Residential Space A creative outlet during residency, turned ongoing virtual soap box

Posted on Monday, January 5th, 2009 at 4:45 pm. About Conservation.

Thoughts on Conservation

Moving to the West Coast three and a half years ago (has it really been that long?!) altered my perspective on many issues, perhaps the most significant being that of the environment and conservation. I always cared about the earth, of course, and considered myself a good environmental steward, until I realized how much I was not doing to conserve resources, and recognized what I should be doing to reduce the amount of non-biodegradable waste accumulating on this planet. Some of it seems so obvious now, but three and a half years ago it was not intuitive to me.

In the spirit of the New Year, I have compiled a brief list of things individuals can do that, when done collectively, have the potential for a large, positive environmental impact. I will start with a few topics here, and expand to others over the coming weeks, but these are easy-to-implement practices that I am convinced can make a huge difference.

  1. Stop drinking bottled water: I have not looked favorably on bottled water for several years now, mostly because I thought it was a rip-off to pay dollars for a liter of water likely the same in quality (maybe worse as the standards are not as strict as the standards cities must meet for their water). Then, I heard an interview with the mayor of Albuquerque, New Mexico on NPR approximately six months ago, which sent me reading more about this. He discussed his intention of saving the taxpayers of his city thousands of dollars by banning the purchase of bottled water for city-sponsored events and at City Hall. In my own research, I discovered a study from Geneva citing that 1.5 million TONS of plastic are used each year to bottle water. No difference in the quality or the composition of bottled water and tap water exists. This article nicely summarizes the negative environmental impact of bottled water – that to meet the demand for bottled water in the United States alone, 17 million barrels of oil are used to produce the plastic bottles holding the water. This does not include the oil required to ship these bottles across the globe to their final destinations. Then, one should take into account the amount of energy involved in recycling these bottles; and if they are not recycled, they sit in landfills with nowhere to go. My suggestion: keep a cup or bottle at your desk at work, and refill it during the day from the tap. If you feel so inclined, write to your representatives and senators in D.C. suggesting that bottled water not be supplied with our tax dollars. We’re in an economic downturn at the moment! It makes both environmental and fiscal sense to use common sense here.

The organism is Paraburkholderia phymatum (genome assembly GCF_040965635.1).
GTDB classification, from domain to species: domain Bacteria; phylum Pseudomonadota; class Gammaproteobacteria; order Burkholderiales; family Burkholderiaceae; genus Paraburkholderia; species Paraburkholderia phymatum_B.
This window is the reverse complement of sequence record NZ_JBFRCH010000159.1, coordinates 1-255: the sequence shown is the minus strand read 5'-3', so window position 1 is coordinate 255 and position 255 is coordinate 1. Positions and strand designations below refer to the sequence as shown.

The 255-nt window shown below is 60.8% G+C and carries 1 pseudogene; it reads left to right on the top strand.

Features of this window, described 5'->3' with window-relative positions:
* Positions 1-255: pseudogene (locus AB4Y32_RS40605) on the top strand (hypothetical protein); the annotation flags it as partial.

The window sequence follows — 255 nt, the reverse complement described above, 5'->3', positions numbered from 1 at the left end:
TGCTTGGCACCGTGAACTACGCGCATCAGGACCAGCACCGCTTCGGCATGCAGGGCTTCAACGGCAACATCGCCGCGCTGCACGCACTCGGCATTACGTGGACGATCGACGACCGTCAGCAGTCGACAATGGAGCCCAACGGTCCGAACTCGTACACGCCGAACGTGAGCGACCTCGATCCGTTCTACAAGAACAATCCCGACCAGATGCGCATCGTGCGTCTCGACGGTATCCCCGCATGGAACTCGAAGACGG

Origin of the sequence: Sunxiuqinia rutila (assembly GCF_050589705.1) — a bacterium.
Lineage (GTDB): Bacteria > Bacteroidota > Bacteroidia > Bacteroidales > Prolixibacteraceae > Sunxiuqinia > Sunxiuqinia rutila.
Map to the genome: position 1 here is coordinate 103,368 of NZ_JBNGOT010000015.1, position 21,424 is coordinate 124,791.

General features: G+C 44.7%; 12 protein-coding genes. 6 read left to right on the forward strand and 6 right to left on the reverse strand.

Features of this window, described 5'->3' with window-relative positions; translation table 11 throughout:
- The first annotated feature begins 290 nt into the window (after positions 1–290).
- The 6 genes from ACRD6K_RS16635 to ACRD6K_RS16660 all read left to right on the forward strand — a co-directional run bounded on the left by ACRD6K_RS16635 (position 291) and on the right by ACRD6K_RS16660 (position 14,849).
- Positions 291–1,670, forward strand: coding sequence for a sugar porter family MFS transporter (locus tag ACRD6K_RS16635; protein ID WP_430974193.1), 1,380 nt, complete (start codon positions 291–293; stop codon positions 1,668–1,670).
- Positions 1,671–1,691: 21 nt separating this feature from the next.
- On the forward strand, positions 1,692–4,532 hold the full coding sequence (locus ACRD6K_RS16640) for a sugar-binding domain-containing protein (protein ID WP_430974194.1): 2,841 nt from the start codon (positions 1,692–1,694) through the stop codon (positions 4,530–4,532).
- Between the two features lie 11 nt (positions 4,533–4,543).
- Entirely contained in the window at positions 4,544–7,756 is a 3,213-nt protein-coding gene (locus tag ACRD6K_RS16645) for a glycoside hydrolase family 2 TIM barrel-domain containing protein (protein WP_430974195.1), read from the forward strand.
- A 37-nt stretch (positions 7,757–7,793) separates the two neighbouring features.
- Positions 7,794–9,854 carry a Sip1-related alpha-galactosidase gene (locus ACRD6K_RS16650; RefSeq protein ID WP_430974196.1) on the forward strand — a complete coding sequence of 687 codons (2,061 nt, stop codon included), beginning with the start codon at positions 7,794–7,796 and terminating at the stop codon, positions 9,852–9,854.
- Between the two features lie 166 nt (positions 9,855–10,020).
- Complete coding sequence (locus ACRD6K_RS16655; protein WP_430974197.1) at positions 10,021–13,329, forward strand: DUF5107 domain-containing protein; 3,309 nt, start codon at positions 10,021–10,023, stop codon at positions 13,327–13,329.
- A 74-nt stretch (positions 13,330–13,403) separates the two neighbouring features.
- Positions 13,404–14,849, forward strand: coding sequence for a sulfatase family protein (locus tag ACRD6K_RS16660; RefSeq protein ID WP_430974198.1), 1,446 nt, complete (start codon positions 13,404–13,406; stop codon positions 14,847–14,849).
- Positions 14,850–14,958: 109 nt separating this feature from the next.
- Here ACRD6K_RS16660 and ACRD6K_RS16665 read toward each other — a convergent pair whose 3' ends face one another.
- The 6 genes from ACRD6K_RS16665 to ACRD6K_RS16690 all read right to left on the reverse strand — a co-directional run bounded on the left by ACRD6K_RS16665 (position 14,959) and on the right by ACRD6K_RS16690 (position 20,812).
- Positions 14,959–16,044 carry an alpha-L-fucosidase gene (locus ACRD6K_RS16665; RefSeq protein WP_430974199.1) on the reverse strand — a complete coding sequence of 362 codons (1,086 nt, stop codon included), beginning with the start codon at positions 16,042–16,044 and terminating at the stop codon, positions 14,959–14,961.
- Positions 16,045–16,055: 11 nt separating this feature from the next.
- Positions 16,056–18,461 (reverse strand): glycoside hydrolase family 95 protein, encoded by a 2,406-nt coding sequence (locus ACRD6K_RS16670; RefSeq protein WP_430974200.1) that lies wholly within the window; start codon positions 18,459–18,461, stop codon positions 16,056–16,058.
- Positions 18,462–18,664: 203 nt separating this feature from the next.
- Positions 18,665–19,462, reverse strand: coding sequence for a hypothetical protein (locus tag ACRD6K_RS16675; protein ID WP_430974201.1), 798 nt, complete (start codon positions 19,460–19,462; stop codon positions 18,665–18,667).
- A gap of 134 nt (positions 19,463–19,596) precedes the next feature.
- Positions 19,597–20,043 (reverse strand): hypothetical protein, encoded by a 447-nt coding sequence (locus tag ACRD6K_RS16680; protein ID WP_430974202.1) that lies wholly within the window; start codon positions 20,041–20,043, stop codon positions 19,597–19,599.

2. Get off of junk mail lists: Some may be thinking, Yeah, that would be nice. It’s realistic! Not only would receiving less junk mail annoy you less and waste less of your time, but it will help to conserve our forests. This is an interesting website with stats related to the negative environmental impact of junk mail. Briefly, the site cites that nearly 100 million trees are used each year to produce junk mail, that each American adult receives approximately 41 pounds of junk mail annually, with 44% going to the landfill unopened. The company charges a small fee for getting your junk mail reduced for a five year period. However, with effort and patience, you can also do this yourself. This website explains how. Perhaps the easiest way to start is by opting out of credit card applications. Calling 1-800-5-OPT-OUT is the way to accomplish this.
  3. Try walking: If your desired destination is a mile from your home, why not walk there? Not only will this conserve gasoline, but in the age of hypertension, diabetes, stroke, etc, it’s exercise built into your day! Walking the 1.5 miles to work may take me 25 minutes, but it would take 10 minutes in the car anyway, plus time spent looking for parking. Then, tack on the daily parking fee that even employees must pay, and the question becomes – why not walk to work? It’s refreshing, it’s exercise, it’s time spent listening to the Zune, and it leaves the car at home.

Until next week!

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  1. Residential Space » Further Thoughts on Conservation - Posted on January 10th, 2009 at 8:59 pm.

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